Hamid Soryan was heavily favored to qualify the 59 kg weight class for Iran at the Asian Olympic Games Qualifier in Kazakhstan but then again, most experts weren’t accounting for the emergence of Shinobu Ota (JPN). Ota, who upset Soryan in the first round via a crisp 7-4 score, is not anonymous; he’s a former world junior bronze medalist, Hungaria Golden Grand Prix runner-up, and has been ranked in the top 15 (according to United World Wrestling) on and off for the last few years. But compared to Soryan (or Sourian, whichever you prefer), it is tough for anyone to stack up credentials.
After winning gold at London in 2012, Soryan took a much-deserved break from international competition before returning at a new weight (as 55 kg was expunged for 59 kg) facing an influx of fresh opposition. The results have been somewhat mixed. Though he has picked up his share of titles, the dominance that usually went hand-in-hand with the six-time world champ’s performances was gone. And after Soryan’s exit from the 2015 Worlds in Las Vegas, UWW dropped him from the rankings altogether.
The Asian qualifiers represented an opportunity for Soryan to set the tone and reclaim his place as one of the world’s elite lightweight Greco competitors. It was also an important qualifying opportunity for Iran’s squad. Nevertheless, Ota came in motivated, ready, and aggressive. Throughout the duration of the match, two things become obvious: Ota (world no. 15) was hungrier and Soryan got tired. Let’s go over some of the highlights and get a sense of how the scoring went down.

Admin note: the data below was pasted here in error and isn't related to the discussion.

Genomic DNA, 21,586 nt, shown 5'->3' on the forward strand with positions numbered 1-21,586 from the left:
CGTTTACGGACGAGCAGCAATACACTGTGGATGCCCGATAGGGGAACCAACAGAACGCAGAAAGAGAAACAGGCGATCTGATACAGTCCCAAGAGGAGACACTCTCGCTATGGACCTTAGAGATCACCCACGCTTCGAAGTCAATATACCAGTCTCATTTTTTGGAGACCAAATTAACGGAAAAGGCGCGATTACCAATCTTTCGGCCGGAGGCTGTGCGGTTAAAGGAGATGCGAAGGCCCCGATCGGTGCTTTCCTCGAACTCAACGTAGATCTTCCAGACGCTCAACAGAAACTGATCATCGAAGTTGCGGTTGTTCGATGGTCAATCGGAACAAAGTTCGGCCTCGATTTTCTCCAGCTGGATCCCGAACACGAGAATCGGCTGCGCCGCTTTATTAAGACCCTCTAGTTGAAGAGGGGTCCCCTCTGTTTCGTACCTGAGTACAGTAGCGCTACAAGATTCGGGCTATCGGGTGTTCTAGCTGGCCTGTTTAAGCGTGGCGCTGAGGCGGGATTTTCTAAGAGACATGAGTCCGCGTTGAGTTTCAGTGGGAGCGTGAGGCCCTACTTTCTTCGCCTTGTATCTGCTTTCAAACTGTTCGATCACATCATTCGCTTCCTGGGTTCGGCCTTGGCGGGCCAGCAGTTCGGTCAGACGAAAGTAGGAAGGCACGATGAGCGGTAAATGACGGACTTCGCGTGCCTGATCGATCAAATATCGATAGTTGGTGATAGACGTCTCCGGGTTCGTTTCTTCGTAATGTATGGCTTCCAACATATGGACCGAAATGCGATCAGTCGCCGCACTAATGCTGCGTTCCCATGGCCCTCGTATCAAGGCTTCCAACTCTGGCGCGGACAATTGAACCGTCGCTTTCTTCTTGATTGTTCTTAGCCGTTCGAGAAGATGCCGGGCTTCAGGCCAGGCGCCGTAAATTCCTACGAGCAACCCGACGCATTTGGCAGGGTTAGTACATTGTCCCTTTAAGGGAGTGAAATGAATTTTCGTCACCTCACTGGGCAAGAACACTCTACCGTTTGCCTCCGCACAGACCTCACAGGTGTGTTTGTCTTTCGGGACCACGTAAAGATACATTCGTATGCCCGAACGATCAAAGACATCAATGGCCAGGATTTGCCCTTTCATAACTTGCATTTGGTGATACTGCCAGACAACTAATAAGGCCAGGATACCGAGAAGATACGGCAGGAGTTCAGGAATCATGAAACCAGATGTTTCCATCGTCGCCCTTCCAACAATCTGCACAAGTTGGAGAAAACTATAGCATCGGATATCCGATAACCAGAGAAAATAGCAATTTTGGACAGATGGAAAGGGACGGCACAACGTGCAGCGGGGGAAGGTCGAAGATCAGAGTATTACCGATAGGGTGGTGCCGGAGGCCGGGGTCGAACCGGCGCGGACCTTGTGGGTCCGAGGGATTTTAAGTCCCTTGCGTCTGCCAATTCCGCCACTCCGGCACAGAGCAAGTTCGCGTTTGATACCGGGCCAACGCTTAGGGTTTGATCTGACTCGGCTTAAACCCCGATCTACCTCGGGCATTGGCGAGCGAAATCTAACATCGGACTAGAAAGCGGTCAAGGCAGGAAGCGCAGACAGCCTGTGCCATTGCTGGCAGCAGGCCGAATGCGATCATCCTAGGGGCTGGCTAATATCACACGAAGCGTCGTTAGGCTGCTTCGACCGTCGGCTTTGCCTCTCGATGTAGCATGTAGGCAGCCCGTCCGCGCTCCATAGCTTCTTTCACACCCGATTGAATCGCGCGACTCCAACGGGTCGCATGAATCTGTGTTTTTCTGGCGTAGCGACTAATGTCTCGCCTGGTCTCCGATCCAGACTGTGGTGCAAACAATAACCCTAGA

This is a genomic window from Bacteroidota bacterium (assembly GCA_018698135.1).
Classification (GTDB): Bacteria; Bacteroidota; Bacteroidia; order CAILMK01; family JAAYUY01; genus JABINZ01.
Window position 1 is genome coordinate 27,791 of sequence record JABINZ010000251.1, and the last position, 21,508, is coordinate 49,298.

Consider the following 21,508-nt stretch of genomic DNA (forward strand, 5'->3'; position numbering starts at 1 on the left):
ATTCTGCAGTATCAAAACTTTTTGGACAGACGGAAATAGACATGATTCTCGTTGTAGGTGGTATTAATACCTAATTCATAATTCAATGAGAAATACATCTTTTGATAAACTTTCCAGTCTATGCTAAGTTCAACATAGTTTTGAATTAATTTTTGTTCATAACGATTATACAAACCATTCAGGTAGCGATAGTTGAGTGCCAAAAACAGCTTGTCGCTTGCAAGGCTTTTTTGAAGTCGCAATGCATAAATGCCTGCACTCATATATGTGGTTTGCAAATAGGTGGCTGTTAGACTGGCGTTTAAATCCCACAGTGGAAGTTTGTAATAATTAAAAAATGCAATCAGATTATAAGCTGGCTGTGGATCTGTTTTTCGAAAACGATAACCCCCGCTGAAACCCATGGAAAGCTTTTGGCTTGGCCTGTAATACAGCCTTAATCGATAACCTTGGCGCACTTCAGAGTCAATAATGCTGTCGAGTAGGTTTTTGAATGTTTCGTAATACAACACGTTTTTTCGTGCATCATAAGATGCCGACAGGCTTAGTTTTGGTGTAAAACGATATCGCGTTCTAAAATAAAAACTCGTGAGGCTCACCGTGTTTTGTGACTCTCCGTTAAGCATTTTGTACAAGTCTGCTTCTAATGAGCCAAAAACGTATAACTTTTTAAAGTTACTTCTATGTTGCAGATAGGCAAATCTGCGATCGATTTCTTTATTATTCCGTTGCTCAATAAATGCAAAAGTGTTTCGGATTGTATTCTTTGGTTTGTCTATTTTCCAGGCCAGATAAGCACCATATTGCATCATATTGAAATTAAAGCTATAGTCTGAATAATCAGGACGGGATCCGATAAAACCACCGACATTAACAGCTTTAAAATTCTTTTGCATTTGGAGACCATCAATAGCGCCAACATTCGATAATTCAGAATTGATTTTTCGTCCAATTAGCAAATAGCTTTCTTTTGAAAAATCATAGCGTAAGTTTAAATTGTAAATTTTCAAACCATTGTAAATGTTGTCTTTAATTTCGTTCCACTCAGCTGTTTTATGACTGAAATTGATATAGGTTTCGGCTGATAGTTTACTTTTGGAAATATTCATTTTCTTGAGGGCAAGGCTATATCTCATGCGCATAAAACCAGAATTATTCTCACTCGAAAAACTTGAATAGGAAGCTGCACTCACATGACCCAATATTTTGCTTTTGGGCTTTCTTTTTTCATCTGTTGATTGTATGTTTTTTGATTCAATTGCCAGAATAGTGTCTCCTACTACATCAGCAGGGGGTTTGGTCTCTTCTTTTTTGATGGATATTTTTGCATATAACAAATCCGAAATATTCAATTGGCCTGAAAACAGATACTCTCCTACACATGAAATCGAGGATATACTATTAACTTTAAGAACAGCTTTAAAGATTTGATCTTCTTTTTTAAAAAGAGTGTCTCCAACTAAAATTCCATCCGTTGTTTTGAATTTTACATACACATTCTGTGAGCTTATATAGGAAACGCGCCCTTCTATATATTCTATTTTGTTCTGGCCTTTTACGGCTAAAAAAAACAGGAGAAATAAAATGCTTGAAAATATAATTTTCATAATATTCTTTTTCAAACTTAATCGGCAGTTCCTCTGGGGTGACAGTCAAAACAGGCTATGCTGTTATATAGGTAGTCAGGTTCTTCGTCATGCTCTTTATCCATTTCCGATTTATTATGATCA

Hamid Soryan vs. Shinobu Ota Highlights
At the start of the match, fans of Soryan had to feel confident. From the whistle, Soryan used his considerable height advantage (which would later become disadvantageous, but wait for it) to gain head control and look to score. As we have seen so many times, his opponent had to accept fighting back with little leverage and instead attempt to pop up from the front headlock. That was all part of the chain, as Soryan then tossed it by for a quick four point lead.
The one point Ota gets here is not the story. It wasn’t inconsequential, but when you watch the sequence above, it shows you where Ota was at in terms of attitude. Not only is Soryan Soryan, but he also threw Ota a beating a couple years ago that was probably difficult for the Japanese upstart to forget. Here, you can see that as soon as Soryan gets behind (plus his additional two), Ota was not conceding the position. Rather, he immediately fought back up for a scrambling opportunity. That’s all you need to know about how Ota was going to approach this match.
At 55 kg, Soryan enjoyed a significant height and reach advantage over most opponents. It is still there at 59 kg, but not to the same extent. He just cannot get away with the whole “hawking over you till I jam up your footwork” thing. Those clamping front headlocks that used to serve as entry points on a regular basis can come back to haunt him and that is what happened here, as Ota ducked right under Soryan’s lanky grasp to score big.